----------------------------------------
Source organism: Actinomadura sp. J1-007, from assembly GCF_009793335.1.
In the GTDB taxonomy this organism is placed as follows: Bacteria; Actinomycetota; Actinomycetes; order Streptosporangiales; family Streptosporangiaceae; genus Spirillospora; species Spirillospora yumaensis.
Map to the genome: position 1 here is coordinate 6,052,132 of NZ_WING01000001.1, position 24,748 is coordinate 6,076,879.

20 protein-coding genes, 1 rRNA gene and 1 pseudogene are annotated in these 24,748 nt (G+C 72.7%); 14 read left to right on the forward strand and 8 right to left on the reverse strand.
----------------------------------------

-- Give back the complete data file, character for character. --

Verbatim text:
Source organism: Actinomadura sp. J1-007, from assembly GCF_009793335.1.
In the GTDB taxonomy this organism is placed as follows: Bacteria; Actinomycetota; Actinomycetes; order Streptosporangiales; family Streptosporangiaceae; genus Spirillospora; species Spirillospora yumaensis.
Map to the genome: position 1 here is coordinate 6,052,132 of NZ_WING01000001.1, position 24,748 is coordinate 6,076,879.

20 protein-coding genes, 1 rRNA gene and 1 pseudogene are annotated in these 24,748 nt (G+C 72.7%); 14 read left to right on the forward strand and 8 right to left on the reverse strand.